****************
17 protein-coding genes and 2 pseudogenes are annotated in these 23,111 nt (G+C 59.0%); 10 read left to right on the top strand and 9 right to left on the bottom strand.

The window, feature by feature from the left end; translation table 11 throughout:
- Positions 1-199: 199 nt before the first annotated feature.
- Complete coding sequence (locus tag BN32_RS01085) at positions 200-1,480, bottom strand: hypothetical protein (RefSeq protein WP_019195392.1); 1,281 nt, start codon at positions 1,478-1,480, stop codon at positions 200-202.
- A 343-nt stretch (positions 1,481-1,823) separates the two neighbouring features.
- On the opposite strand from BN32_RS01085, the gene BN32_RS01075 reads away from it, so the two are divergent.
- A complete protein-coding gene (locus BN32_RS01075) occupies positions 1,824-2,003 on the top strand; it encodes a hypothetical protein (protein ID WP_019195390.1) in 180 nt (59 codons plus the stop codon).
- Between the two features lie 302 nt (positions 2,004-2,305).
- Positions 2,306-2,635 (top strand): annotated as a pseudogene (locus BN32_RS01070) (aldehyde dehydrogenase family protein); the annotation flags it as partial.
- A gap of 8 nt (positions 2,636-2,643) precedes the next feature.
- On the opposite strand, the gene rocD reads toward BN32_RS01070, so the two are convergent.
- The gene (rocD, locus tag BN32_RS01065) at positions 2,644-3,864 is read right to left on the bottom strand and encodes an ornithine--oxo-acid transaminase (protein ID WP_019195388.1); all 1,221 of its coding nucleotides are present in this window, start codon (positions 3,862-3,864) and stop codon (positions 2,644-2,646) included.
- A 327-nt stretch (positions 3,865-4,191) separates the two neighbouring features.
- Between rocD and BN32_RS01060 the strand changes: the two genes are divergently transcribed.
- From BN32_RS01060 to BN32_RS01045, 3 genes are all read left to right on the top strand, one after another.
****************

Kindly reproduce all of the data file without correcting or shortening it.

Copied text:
17 protein-coding genes and 2 pseudogenes are annotated in these 23,111 nt (G+C 59.0%); 10 read left to right on the top strand and 9 right to left on the bottom strand.

The window, feature by feature from the left end; translation table 11 throughout:
- Positions 1-199: 199 nt before the first annotated feature.
- Complete coding sequence (locus tag BN32_RS01085) at positions 200-1,480, bottom strand: hypothetical protein (RefSeq protein WP_019195392.1); 1,281 nt, start codon at positions 1,478-1,480, stop codon at positions 200-202.
- A 343-nt stretch (positions 1,481-1,823) separates the two neighbouring features.
- On the opposite strand from BN32_RS01085, the gene BN32_RS01075 reads away from it, so the two are divergent.
- A complete protein-coding gene (locus BN32_RS01075) occupies positions 1,824-2,003 on the top strand; it encodes a hypothetical protein (protein ID WP_019195390.1) in 180 nt (59 codons plus the stop codon).
- Between the two features lie 302 nt (positions 2,004-2,305).
- Positions 2,306-2,635 (top strand): annotated as a pseudogene (locus BN32_RS01070) (aldehyde dehydrogenase family protein); the annotation flags it as partial.
- A gap of 8 nt (positions 2,636-2,643) precedes the next feature.
- On the opposite strand, the gene rocD reads toward BN32_RS01070, so the two are convergent.
- The gene (rocD, locus tag BN32_RS01065) at positions 2,644-3,864 is read right to left on the bottom strand and encodes an ornithine--oxo-acid transaminase (protein ID WP_019195388.1); all 1,221 of its coding nucleotides are present in this window, start codon (positions 3,862-3,864) and stop codon (positions 2,644-2,646) included.
- A 327-nt stretch (positions 3,865-4,191) separates the two neighbouring features.
- Between rocD and BN32_RS01060 the strand changes: the two genes are divergently transcribed.
- From BN32_RS01060 to BN32_RS01045, 3 genes are all read left to right on the top strand, one after another.